The Mulefoot is an American hog breed that is named for its most distinctive feature, the solid, non-cloven hoof which looks like the hoof of a mule. This characteristic will occasionally occur as a single gene mutation, producing occasional “mulefooted” pigs within a variety of other breeds. In contrast, the Mulefoot breed is consistent in appearance and behavior, with qualities that have made it valuable in American history and a conservation priority today.
The origin of the Mulefoot is unclear, and many theories have arisen about its links with mulefooted stocks in Asia and Europe. The breed is more likely to have descended from the Spanish hogs brought to the Americas beginning in the 1500s. It shares some attributes with the Choctaw hog, and the two breeds likely come from the same ancestral stock, which was loosely selected and managed until the late 1800s.
By 1900, the Mulefoot had become a standardized breed. It was valued for ease of -fattening and production of meat, lard, and especially hams. Mulefoot hogs were distributed throughout the Corn Belt. They were also common along the Mississippi River Valley, where farmers ranged their hogs on the islands in the river, putting them out to forage in the spring and collecting them in the fall. In the early 1900s there were two Mulefoot breed associations and over 200 herds registering purebred stock.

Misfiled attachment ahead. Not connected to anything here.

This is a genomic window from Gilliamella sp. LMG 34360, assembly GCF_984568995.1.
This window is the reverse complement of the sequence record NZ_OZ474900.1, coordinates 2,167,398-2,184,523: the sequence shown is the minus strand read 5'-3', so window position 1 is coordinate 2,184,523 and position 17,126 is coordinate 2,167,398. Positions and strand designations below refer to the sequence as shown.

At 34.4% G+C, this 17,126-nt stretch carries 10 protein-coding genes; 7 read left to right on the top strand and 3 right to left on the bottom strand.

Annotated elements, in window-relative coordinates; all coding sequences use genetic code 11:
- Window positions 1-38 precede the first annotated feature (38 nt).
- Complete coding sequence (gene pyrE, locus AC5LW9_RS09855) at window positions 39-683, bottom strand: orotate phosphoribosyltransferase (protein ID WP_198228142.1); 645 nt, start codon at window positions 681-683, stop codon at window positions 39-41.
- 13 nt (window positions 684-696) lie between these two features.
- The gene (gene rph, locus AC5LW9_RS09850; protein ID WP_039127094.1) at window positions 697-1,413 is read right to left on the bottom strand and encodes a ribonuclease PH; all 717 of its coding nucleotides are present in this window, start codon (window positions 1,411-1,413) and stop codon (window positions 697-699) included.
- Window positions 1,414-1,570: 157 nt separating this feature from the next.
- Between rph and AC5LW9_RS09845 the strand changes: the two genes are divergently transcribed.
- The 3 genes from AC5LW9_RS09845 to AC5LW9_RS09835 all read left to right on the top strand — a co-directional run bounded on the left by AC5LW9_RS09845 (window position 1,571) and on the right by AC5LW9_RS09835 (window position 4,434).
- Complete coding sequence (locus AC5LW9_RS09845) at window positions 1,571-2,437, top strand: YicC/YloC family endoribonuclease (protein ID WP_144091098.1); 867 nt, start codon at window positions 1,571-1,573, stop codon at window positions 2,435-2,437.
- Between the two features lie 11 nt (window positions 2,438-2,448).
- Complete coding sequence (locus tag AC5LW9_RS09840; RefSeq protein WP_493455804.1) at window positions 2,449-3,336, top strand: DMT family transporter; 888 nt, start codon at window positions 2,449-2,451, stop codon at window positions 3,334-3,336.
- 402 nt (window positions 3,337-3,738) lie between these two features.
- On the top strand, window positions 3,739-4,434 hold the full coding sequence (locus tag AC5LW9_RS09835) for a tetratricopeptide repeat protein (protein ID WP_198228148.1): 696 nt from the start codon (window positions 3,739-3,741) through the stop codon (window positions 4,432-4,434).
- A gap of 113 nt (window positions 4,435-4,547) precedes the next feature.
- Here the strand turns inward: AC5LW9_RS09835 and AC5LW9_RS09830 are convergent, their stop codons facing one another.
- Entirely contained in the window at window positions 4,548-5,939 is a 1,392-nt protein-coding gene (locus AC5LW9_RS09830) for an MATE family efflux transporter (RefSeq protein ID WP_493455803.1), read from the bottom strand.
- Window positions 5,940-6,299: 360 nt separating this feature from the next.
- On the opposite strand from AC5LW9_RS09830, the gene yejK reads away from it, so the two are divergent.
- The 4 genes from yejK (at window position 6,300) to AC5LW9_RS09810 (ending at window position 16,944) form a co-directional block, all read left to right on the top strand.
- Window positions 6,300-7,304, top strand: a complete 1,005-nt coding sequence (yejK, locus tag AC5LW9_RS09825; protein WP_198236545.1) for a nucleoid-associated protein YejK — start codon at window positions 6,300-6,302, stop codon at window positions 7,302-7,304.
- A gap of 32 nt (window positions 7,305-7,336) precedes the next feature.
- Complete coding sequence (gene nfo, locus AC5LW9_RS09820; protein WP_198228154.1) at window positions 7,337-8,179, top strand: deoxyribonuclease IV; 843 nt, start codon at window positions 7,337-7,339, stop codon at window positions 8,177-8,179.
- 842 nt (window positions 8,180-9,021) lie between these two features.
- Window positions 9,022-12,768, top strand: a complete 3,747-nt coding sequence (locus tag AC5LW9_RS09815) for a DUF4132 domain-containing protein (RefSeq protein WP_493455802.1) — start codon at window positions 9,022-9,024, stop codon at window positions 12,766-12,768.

Mulefoot hogs are compact in appearance and weigh 400–600 pounds. They are solid black with white points occurring rarely. The ears are pricked forward. Some pigs have wattles on either side of the neck, though this is not common. The breed forages well and thrives under extensive husbandry. They have litters of 5-6 piglets but may have as many as 12. The sows make excellent and calm mothers.
The Mulefoot breed is critically rare. As of 2006 there are fewer than 200 purebred hogs documented. Most of these originated in the Holliday herd of Missouri, which is believed to be the last purebred herd in existence.
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